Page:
In order to diagnose any refrigeration fault quickly and accurately, a set procedure must be followed. The procedure described here takes the form of seven simple steps. If fully understood, these will prevent expensive call-backs and dissatisfied customers. No attempt to correct a condition should be made until the fault has been found, and therefore a thorough diagnosis is essential.
It is necessary to have the correct tools and instruments with which to carry out the procedure. These include a resistance thermometer, a leak detector, gauges, valve keys, a multitester or avometer and a compressor test cord, together with a complete set of engineering tools.
The seven steps are as follows:
1. Check the actual temperature of the product and compare with that recommended for the product.
2. Check the suction pressure, control switch settings and product classification to establish the temperature difference (TD) between the evaporator and the product.
3. Check the superheat setting of the expansion valve.
4. Check the condensing medium temperature.
5. Check the operating and idle head pressures of the compressor.
6. Check the refrigerant type and charge.
7. Check the drive pulley size on an open type system. If the compressor is hermetic or semi-hermetic, check the operating range; they may be for high, medium or low back pressure operation.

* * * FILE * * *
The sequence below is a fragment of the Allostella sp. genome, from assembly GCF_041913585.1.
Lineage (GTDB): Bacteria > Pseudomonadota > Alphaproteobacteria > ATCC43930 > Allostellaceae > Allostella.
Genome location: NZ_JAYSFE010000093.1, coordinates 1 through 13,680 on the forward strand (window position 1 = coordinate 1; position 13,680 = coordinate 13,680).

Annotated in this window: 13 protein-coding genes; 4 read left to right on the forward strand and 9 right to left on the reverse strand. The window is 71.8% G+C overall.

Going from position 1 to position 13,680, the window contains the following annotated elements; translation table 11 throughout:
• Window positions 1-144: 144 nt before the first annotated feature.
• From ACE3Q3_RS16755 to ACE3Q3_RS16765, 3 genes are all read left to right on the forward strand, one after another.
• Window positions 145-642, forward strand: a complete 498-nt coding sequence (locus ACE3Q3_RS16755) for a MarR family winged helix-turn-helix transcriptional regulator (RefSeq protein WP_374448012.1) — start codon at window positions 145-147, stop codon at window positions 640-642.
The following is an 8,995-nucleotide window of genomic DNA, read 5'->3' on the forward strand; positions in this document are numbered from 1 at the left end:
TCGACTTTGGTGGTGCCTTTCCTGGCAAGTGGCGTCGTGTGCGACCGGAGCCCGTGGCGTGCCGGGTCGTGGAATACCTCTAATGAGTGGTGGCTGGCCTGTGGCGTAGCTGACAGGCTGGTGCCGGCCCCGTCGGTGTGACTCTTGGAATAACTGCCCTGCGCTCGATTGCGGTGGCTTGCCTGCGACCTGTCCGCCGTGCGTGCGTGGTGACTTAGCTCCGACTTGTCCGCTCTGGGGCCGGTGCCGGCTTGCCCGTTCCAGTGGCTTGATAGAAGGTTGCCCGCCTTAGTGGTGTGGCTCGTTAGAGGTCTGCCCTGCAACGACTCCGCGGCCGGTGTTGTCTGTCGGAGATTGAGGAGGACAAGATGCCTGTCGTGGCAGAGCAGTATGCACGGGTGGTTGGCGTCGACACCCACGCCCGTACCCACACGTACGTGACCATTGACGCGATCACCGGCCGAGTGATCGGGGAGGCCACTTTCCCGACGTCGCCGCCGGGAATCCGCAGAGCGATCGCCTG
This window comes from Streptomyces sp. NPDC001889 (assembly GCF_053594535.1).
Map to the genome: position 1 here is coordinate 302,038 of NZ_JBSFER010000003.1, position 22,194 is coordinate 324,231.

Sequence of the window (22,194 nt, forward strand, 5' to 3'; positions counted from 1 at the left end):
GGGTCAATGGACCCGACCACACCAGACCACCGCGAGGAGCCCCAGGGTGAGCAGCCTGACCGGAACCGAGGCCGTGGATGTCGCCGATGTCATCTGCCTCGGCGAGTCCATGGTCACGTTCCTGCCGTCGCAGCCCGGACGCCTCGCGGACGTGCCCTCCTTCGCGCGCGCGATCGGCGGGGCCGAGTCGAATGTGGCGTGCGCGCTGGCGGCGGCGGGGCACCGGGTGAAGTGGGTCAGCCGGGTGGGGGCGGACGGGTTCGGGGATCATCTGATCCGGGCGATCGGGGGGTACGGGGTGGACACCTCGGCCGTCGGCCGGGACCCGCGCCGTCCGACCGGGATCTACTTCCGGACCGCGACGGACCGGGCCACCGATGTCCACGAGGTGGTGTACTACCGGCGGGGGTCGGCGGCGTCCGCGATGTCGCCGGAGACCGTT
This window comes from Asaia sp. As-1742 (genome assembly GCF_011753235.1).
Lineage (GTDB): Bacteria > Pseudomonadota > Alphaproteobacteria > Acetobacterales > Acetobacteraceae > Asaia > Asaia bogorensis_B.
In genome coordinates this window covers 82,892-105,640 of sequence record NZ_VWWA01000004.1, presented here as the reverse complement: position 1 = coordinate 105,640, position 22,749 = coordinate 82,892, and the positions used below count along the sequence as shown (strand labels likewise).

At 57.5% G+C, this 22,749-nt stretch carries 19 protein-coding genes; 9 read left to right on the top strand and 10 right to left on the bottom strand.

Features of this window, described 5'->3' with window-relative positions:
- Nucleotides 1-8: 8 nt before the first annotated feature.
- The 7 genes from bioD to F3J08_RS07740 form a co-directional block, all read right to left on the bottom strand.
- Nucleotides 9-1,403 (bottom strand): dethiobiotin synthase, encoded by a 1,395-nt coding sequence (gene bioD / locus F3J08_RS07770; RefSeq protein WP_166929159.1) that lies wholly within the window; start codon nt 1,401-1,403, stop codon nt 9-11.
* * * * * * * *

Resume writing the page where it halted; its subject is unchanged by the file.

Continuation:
An incorrect size of pulley may be fitted to a drive motor. The refrigerating effect may be acceptable in cooler ambient temperatures, but when ambient temperatures rise the equipment will not have the capacity because of the compressor speed.
The same principle applies to the compressor operating range; older models were selected for specific operating conditions.
The following practical sequence is suggested for covering the first six steps:
(a) Ensure that the product has been stored for sufficient time to have become chilled or frozen (has not recently been deposited) before checking the product temperature. Take the actual temperature of the product and not the air circulating around it. Take care that the temperature has not been affected by the opening of the fixture door.
(b) Fit gauges and calculate the average suction pressure to establish the TD. Consult the classification to establish the product group, and note the TD for the type of evaporator employed in the system. If the TD is incorrect, an adjustment of the temperature control may be all that is necessary to rectify the fault.
(c) Ensure that the system has been operating for a sufficient period to be at an average suction pressure, and check the refrigerant charge. Check the operating head pressure and the idle head pressure. Check the superheat setting of the expansion valve. When checking the refrigerant charge, observe the condition of the evaporator (should be fully frosted) and the liquid sight glass. Do not adjust the expansion valve unless the refrigerant charge is complete and the system is operating at an average suction pressure.